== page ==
Treasurers Report - Apart from explaining the financial position it was also gratefully noted that “The Grouse” has made a contribution of £100 for increased business at the Village Hall.

Curtains - the material has now been purchased and sent away for fireproofing.

A full copy of the minutes of the meeting are available upon request from the Secretary - Janice Sheasby.


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Wellies And Wheelbarrows

With the harvest finally completed the time came to clean the hay making machinery and to put it to bed for another year. It’s not a particularly thought provoking job but essential. So in the middle of a thunderstorm last week I worked up enough enthusiasm and made a start.

It should not have taken that long to clean and grease everything but in true Llan Farm fashion events overtook me. The haybob and the centipede presented no problems, however, the baler proved to be a more difficult prospect. In order to clear a wad of hay packed tight between the ram and the side of the chamber I climbed inside. Lying flat out and at full stretch I managed to clear the hay but it was at this point in the proceedings that I realised I was stuck. Being a born believer in panicking first and thinking later I kicked and struggled and only succeeded in getting my foot trapped in the bale press. After what felt like an eternity I managed to get my boot off and so freed my foot, I then pulled my belt off which allowed me to wriggle out. I think it might be a good idea to carry my mobile ’phone with me from now on.

The hire bull has gone home slightly earlier than both he and I wanted. We gathered the cows and pointed the bull into the field without too much difficulty (thus being lulled into a false sense of security). You can imagine my shock when having returned the cows to the field we met the bull coming at full pelt up the road in search of his harem. He wasn’t amused at being parted from the ladies and I wasn’t amused at his treatment of the shed door.

All the lambs have been weaned now and have gone to the lusher ground and aftermath to fatten, whilst the ewes have been turned out to the higher land. I’ve spent some time going through the ewes sorting out which ones have got the pleasure of my company for another year and have trimmed all their feet.

With the poor weather I’ve only managed to get one small bank of bracken sprayed and as it poured down not long after I’d finished it was probably a waste of money and effort. You’d think by now I’d have learned not to trust the weather.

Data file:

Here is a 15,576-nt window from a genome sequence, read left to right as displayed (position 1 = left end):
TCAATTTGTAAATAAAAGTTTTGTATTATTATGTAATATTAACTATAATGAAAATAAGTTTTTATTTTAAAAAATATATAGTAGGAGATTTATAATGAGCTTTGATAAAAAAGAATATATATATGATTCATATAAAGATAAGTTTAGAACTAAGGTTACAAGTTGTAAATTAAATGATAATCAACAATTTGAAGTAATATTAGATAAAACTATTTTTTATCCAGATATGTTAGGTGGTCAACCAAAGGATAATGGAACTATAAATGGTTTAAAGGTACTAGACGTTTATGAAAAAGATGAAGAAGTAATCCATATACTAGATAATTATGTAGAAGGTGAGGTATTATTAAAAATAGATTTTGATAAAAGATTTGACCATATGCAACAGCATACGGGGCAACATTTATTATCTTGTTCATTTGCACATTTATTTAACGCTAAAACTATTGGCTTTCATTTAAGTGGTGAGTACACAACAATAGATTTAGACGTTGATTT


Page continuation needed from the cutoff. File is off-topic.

Gareth Llan.

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Health Matters

What are warts?

The wart virus infects skin and makes it grow faster than normal and become toughened. Warts are most common on the hands, feet and face, but they can grow almost anywhere in the body. They are infectious and some people, especially children, are more susceptible than others.

A verrucca is a wart that grows on the sole of the foot. It grows into the skin rather than out because it is pressed on when you walk. Your body will build up resistance over a period of time and eventually the warts will disappear. This may take months or sometimes years, but is the natural way the body deals with warts. If you allow them to disappear in this way you may escape any further ones as you will then be immune to that virus.

How can you get rid of warts?

There are two methods for getting rid of warts, either by freezing with liquid nitrogen or using wart paint or gel.

Wart paints and gels.

Every night after washing or soaking to soften the affected area you should:

 •  Rub away at the white, dead warty skin with a pumice stone or skin file, so that you get the top layer of the wart off before each treatment.
 •  Apply wart paint or gel (available from the chemist) getting as little as possible onto the surrounding skin.
 •  Put a piece of surgical tape (micropore - from chemist) over the wart big enough to stop the paint getting rubbed off on the bed clothes overnight, or use the self sealing gel such as Bazooka.


You will need to keep going until you get down just below the level of the surrounding skin to eradicate a wart completely. Stop when the base of the wart looks exactly like normal skin (i.e., no black dots or graininess) If they become sore or bleed a little, just leave off the treatment and carry on the following night. If verruccas are painful to walk on try covering them with a corn plaster - the type with a hole in the middle.

Liquid nitrogen (cryotherapy)

Available at the surgery: This method can cause pain, soreness and blistering but can cure 50% of warts after one or more treatment. Cryotherapy may cure some warts more quickly than wart gel or paint, but it will not cure more warts.

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Carrog Summer Fair

Winners of Carrog Summer Fair Craft Cups:

Adult Section - Judith Blair
Children’s Section - Sioned Lois Roberts

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Carrog School

Carrog School will re-open on Thursday September 2nd and we welcome the new Bwni’s who join the Nursery class - Sam Morris, Maddie Morris, Osian Roberts, Megan Jones, Francis Westbury, Joe Hilton and Maisie Fenner. Eight pupils will join the Reception class and attend full time education. They are - Bryn Smith, Julian Gonzales, Wezley Nash, Sam Hughes, Harry Smith Hughes, Imogen Cussick, Imogen Ferneyhough and Barra Liddy. We will also be joined by Chloe Jones from Ysgol Ffridd y Llyn, Cefnddwysarn who will be in Year Four. We look forward to another busy and eventful year at Ysgol Carrog.

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Charity Auction

This will be held on Saturday 16th October and we still need unwanted items of all types to put in it. The date may seem some distance away but catalogues have to be produced before the end of September, so please do not delay in informing us if you have any items.

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On their engagement to Hawys, daughter of Ian and Bronwen Lebbon and Matthew, son of Linda Pierce of Denbigh.
Congratulations from both families

To Debbie Davies and John Forward of 2, Tai Teg, Llidiart y Parc, who were married at Llwyn Onn Hall, Wrexham on Friday 27th August.